Blake, Chair of Hatch, Waxman, & Biologics Litigation for Cozen O’Connor, focuses his practice on patent litigation and counseling for clients in the biotechnology and pharmaceutical industries.
A registered patent attorney, Blake has deep subject-matter knowledge in the areas of biochemistry, molecular and cellular biology, gene synthesis, recombinant DNA technology, immunology, pharmaceuticals, therapeutic methods, diagnostic assays, and vaccines.
He counsels pharmaceutical companies in the areas of Paragraph IV design strategies, Hatch-Waxman litigation, and biosimilar market opportunities. Blake’s broader experience includes preparing patentability, infringement, and invalidity opinions; prosecuting U.S. and foreign patent applications; developing patent portfolios; advising on complex IP licensing and transactional due diligence; and counselling on trade secret protection, litigation avoidance, and risk management. Blake represents patent owners and challengers in inter partes reviews before the Patent Trial and Appeal Board.
Blake is not just a litigator; he’s a trial lawyer. His ability to bring clarity to complex issues through effective depositions and examinations of witnesses have led to significant victories for his clients. Blake’s notable trial wins in the pharmaceutical sector include a favorable decision of non-infringement in the first ever case to go to trial under the Biologics Price Competition and Innovation Act and the only successful defense to date of patents on a transdermal testosterone product.
In addition to his patent practice, Blake represents clients in trademark and trade secret litigation. He has represented a major river cruise company in trademark and breach of contract litigation and a group of major league baseball teams in trade secret litigation over methods for pitching a baseball.
Blake graduated from DePaul University College of Law. He earned a master’s degree in molecular cell biology from Washington University in St. Louis and his bachelor’s degree in biology, cum laude, from Birmingham-Southern College.
Outside of his legal practice, Blake enjoys volunteering as a baseball coach. He takes great pride in mentoring kids and teaching them the right way to play sports, and has taken several of his baseball teams to play in tournaments up and down the East Coast.
Earlier this year, we discussed Amgen’s petition for Supreme Court review of the Federal Circuit’s affirmance invalidating several antibody patent claims based on a lack of enablement for genus claims. At that time, we believed Amgen had a slim chance of its petition being granted—mainly because the Supreme Court denied a similar petition from Idenix in 2021 (No. 20-380, January 19, 2021).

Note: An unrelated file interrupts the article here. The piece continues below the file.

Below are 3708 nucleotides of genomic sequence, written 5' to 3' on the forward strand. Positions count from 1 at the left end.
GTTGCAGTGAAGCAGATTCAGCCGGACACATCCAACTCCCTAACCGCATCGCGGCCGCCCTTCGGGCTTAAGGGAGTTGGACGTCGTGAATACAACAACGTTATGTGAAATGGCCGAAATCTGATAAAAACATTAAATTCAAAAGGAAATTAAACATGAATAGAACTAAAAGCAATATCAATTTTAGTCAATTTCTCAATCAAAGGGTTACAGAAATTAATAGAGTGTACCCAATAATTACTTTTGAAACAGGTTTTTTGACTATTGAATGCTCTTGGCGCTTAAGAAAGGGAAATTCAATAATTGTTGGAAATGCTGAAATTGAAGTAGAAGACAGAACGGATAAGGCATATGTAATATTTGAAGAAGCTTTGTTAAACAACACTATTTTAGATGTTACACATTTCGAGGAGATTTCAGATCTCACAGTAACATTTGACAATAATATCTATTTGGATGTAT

However, on April 18, the Supreme Court invited the Solicitor General to file a brief expressing the views of the U.S. government on the questions presented. The Supreme Court’s likelihood of granting cert. in any particular case increases by about 10-fold when a Solicitor General’s brief is requested, but more importantly, the Supreme Court follows the Solicitor General’s recommendation about 75% of the time.
As we enter the second month of 2022, the old saying, “If at first you don’t succeed, try, try again” and the famous line, “I’m not dead,” from Monty Python and the Holy Grail, come to mind to describe two issues we’ll be watching closely this year relating to litigation involving small and large molecule therapies. In the first instance, Amgen recently petitioned the Supreme Court to review the Federal Circuit’s affirmance invalidating several patent claims based on the lack of enablement for genus claims. This case comes on the heels of the Supreme Court’s denial of cert. in Idenix Pharms. LLC v. Gilead Sci. Inc., 941 F.3d 1149 (Fed. Cir. 2019) on similar issues. Amgen now hopes for a better result.
As we turn the page to 2021, we expect at least two major cases to be resolved that could have long-lasting effects on where and how Hatch-Waxman and Biologics Price Competition and Innovation Act (BPCIA) cases are litigated. Specifically, the future of skinny labels is in doubt, and available venues for Plaintiffs could be significantly narrowed. The number of new drugs eligible for generic competition will also rebound in 2021, but only time will tell if the global pandemic affects the overall number of generic filings. While there are many more Hatch-Waxman and BPCIA developments to watch this year, these are a few that we will be following closely.
On September 16, 2020, the Patent Trial and Appeal Board (PTAB) denied institution of Mylan Labs Ltd.’s petition for IPR of U.S. Patent No. 9,439,906 (“the ’906 patent”) in IPR2020-00440. In doing so, the PTAB exercised discretion to deny institution based on the six factors set forth in its precedential order in Apple Inc. v Fintiv Inc. For Hatch-Waxman Defendants interested in challenging the validity of Orange Book-listed patents at the PTAB, IPR petitions should be filed as early as possible in order to avoid this same result.